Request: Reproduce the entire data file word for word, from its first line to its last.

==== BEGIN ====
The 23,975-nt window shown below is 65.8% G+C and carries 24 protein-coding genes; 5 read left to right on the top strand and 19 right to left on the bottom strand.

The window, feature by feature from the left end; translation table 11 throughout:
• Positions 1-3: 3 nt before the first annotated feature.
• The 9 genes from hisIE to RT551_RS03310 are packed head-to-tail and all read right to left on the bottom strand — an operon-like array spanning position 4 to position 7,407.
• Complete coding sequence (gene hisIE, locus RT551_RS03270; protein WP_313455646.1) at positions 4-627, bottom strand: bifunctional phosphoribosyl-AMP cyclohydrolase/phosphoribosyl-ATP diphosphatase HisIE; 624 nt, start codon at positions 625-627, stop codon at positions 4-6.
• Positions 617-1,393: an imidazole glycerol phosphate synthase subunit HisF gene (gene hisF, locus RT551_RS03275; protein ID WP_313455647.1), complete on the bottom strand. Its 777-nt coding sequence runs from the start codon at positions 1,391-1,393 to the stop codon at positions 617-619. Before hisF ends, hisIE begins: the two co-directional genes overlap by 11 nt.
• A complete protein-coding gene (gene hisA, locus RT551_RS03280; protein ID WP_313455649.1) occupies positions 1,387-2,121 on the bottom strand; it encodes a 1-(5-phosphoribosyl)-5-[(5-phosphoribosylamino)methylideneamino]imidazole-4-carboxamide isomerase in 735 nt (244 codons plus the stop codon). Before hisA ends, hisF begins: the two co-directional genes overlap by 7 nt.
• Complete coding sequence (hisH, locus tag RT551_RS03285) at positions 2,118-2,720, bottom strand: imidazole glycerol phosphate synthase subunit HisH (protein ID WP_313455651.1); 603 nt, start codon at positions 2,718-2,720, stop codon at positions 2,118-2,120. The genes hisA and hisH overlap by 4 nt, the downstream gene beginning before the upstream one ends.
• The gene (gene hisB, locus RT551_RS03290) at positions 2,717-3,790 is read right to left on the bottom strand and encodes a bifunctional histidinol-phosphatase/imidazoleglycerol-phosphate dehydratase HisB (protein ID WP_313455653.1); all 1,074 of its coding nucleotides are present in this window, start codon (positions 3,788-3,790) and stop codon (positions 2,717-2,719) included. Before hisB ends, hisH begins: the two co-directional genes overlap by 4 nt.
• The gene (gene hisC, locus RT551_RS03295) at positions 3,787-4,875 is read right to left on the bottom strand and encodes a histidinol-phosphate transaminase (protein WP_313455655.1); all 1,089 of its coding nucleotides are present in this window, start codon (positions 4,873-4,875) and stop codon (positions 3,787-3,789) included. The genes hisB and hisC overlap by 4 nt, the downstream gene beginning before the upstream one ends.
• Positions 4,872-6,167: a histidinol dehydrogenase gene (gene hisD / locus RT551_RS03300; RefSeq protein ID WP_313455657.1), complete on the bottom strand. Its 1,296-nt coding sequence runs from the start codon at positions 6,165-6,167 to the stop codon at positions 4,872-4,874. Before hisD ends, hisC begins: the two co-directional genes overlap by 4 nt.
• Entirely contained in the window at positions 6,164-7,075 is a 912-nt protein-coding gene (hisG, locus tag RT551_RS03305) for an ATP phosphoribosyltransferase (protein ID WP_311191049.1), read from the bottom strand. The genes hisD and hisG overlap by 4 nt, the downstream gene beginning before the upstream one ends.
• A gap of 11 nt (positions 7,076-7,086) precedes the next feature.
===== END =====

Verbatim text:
The 23,975-nt window shown below is 65.8% G+C and carries 24 protein-coding genes; 5 read left to right on the top strand and 19 right to left on the bottom strand.

The window, feature by feature from the left end; translation table 11 throughout:
• Positions 1-3: 3 nt before the first annotated feature.
• The 9 genes from hisIE to RT551_RS03310 are packed head-to-tail and all read right to left on the bottom strand — an operon-like array spanning position 4 to position 7,407.
• Complete coding sequence (gene hisIE, locus RT551_RS03270; protein WP_313455646.1) at positions 4-627, bottom strand: bifunctional phosphoribosyl-AMP cyclohydrolase/phosphoribosyl-ATP diphosphatase HisIE; 624 nt, start codon at positions 625-627, stop codon at positions 4-6.
• Positions 617-1,393: an imidazole glycerol phosphate synthase subunit HisF gene (gene hisF, locus RT551_RS03275; protein ID WP_313455647.1), complete on the bottom strand. Its 777-nt coding sequence runs from the start codon at positions 1,391-1,393 to the stop codon at positions 617-619. Before hisF ends, hisIE begins: the two co-directional genes overlap by 11 nt.
• A complete protein-coding gene (gene hisA, locus RT551_RS03280; protein ID WP_313455649.1) occupies positions 1,387-2,121 on the bottom strand; it encodes a 1-(5-phosphoribosyl)-5-[(5-phosphoribosylamino)methylideneamino]imidazole-4-carboxamide isomerase in 735 nt (244 codons plus the stop codon). Before hisA ends, hisF begins: the two co-directional genes overlap by 7 nt.
• Complete coding sequence (hisH, locus tag RT551_RS03285) at positions 2,118-2,720, bottom strand: imidazole glycerol phosphate synthase subunit HisH (protein ID WP_313455651.1); 603 nt, start codon at positions 2,718-2,720, stop codon at positions 2,118-2,120. The genes hisA and hisH overlap by 4 nt, the downstream gene beginning before the upstream one ends.
• The gene (gene hisB, locus RT551_RS03290) at positions 2,717-3,790 is read right to left on the bottom strand and encodes a bifunctional histidinol-phosphatase/imidazoleglycerol-phosphate dehydratase HisB (protein ID WP_313455653.1); all 1,074 of its coding nucleotides are present in this window, start codon (positions 3,788-3,790) and stop codon (positions 2,717-2,719) included. Before hisB ends, hisH begins: the two co-directional genes overlap by 4 nt.
• The gene (gene hisC, locus RT551_RS03295) at positions 3,787-4,875 is read right to left on the bottom strand and encodes a histidinol-phosphate transaminase (protein WP_313455655.1); all 1,089 of its coding nucleotides are present in this window, start codon (positions 4,873-4,875) and stop codon (positions 3,787-3,789) included. The genes hisB and hisC overlap by 4 nt, the downstream gene beginning before the upstream one ends.
• Positions 4,872-6,167: a histidinol dehydrogenase gene (gene hisD / locus RT551_RS03300; RefSeq protein ID WP_313455657.1), complete on the bottom strand. Its 1,296-nt coding sequence runs from the start codon at positions 6,165-6,167 to the stop codon at positions 4,872-4,874. Before hisD ends, hisC begins: the two co-directional genes overlap by 4 nt.
• Entirely contained in the window at positions 6,164-7,075 is a 912-nt protein-coding gene (hisG, locus tag RT551_RS03305) for an ATP phosphoribosyltransferase (protein ID WP_311191049.1), read from the bottom strand. The genes hisD and hisG overlap by 4 nt, the downstream gene beginning before the upstream one ends.
• A gap of 11 nt (positions 7,076-7,086) precedes the next feature.